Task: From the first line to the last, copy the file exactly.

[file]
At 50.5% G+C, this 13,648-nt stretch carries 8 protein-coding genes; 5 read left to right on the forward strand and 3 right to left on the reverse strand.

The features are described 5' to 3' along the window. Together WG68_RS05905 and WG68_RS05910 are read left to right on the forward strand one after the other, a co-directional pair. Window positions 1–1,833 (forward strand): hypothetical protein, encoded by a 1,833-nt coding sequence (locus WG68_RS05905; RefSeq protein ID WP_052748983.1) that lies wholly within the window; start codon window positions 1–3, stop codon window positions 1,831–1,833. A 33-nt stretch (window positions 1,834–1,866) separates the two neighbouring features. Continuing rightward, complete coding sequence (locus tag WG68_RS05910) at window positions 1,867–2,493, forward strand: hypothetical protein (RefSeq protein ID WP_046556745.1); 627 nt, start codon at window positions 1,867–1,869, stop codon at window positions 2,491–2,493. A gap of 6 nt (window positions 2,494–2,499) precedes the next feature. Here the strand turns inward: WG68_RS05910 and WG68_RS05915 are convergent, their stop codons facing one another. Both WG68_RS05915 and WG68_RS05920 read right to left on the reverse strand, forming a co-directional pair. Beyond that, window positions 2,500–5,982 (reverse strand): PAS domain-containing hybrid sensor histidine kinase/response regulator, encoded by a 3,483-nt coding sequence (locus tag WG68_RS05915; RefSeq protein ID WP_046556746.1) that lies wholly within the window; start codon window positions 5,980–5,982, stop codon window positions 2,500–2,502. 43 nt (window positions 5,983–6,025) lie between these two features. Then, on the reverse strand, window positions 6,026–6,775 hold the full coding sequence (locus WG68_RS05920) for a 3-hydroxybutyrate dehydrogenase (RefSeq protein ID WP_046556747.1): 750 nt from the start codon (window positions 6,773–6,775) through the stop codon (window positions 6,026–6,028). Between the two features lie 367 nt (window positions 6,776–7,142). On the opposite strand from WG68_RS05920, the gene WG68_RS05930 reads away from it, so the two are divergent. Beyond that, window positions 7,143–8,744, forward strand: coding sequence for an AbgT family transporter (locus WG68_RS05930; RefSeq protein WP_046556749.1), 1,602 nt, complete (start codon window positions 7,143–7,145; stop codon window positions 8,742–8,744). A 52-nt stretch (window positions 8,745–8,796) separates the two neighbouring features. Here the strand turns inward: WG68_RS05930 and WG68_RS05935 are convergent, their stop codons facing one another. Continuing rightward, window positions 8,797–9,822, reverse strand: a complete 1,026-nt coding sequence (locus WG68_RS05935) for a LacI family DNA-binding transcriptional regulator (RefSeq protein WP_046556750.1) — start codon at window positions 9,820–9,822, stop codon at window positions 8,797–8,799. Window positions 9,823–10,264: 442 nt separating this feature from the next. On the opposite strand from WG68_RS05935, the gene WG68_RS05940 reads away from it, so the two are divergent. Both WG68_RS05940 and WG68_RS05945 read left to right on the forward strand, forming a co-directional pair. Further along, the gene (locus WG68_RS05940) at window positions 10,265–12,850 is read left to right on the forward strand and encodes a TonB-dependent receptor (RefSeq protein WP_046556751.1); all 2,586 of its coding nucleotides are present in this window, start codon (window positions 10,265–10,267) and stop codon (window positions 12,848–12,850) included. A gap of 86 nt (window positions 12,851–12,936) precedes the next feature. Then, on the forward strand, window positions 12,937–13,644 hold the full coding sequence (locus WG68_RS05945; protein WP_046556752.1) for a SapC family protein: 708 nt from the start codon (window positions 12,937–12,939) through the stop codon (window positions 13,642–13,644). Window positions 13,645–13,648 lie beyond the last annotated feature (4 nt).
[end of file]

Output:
At 50.5% G+C, this 13,648-nt stretch carries 8 protein-coding genes; 5 read left to right on the forward strand and 3 right to left on the reverse strand.

The features are described 5' to 3' along the window. Together WG68_RS05905 and WG68_RS05910 are read left to right on the forward strand one after the other, a co-directional pair. Window positions 1–1,833 (forward strand): hypothetical protein, encoded by a 1,833-nt coding sequence (locus WG68_RS05905; RefSeq protein ID WP_052748983.1) that lies wholly within the window; start codon window positions 1–3, stop codon window positions 1,831–1,833. A 33-nt stretch (window positions 1,834–1,866) separates the two neighbouring features. Continuing rightward, complete coding sequence (locus tag WG68_RS05910) at window positions 1,867–2,493, forward strand: hypothetical protein (RefSeq protein ID WP_046556745.1); 627 nt, start codon at window positions 1,867–1,869, stop codon at window positions 2,491–2,493. A gap of 6 nt (window positions 2,494–2,499) precedes the next feature. Here the strand turns inward: WG68_RS05910 and WG68_RS05915 are convergent, their stop codons facing one another. Both WG68_RS05915 and WG68_RS05920 read right to left on the reverse strand, forming a co-directional pair. Beyond that, window positions 2,500–5,982 (reverse strand): PAS domain-containing hybrid sensor histidine kinase/response regulator, encoded by a 3,483-nt coding sequence (locus tag WG68_RS05915; RefSeq protein ID WP_046556746.1) that lies wholly within the window; start codon window positions 5,980–5,982, stop codon window positions 2,500–2,502. 43 nt (window positions 5,983–6,025) lie between these two features. Then, on the reverse strand, window positions 6,026–6,775 hold the full coding sequence (locus WG68_RS05920) for a 3-hydroxybutyrate dehydrogenase (RefSeq protein ID WP_046556747.1): 750 nt from the start codon (window positions 6,773–6,775) through the stop codon (window positions 6,026–6,028). Between the two features lie 367 nt (window positions 6,776–7,142). On the opposite strand from WG68_RS05920, the gene WG68_RS05930 reads away from it, so the two are divergent. Beyond that, window positions 7,143–8,744, forward strand: coding sequence for an AbgT family transporter (locus WG68_RS05930; RefSeq protein WP_046556749.1), 1,602 nt, complete (start codon window positions 7,143–7,145; stop codon window positions 8,742–8,744). A 52-nt stretch (window positions 8,745–8,796) separates the two neighbouring features. Here the strand turns inward: WG68_RS05930 and WG68_RS05935 are convergent, their stop codons facing one another. Continuing rightward, window positions 8,797–9,822, reverse strand: a complete 1,026-nt coding sequence (locus WG68_RS05935) for a LacI family DNA-binding transcriptional regulator (RefSeq protein WP_046556750.1) — start codon at window positions 9,820–9,822, stop codon at window positions 8,797–8,799. Window positions 9,823–10,264: 442 nt separating this feature from the next. On the opposite strand from WG68_RS05935, the gene WG68_RS05940 reads away from it, so the two are divergent. Both WG68_RS05940 and WG68_RS05945 read left to right on the forward strand, forming a co-directional pair. Further along, the gene (locus WG68_RS05940) at window positions 10,265–12,850 is read left to right on the forward strand and encodes a TonB-dependent receptor (RefSeq protein WP_046556751.1); all 2,586 of its coding nucleotides are present in this window, start codon (window positions 10,265–10,267) and stop codon (window positions 12,848–12,850) included. A gap of 86 nt (window positions 12,851–12,936) precedes the next feature. Then, on the forward strand, window positions 12,937–13,644 hold the full coding sequence (locus WG68_RS05945; protein WP_046556752.1) for a SapC family protein: 708 nt from the start codon (window positions 12,937–12,939) through the stop codon (window positions 13,642–13,644). Window positions 13,645–13,648 lie beyond the last annotated feature (4 nt).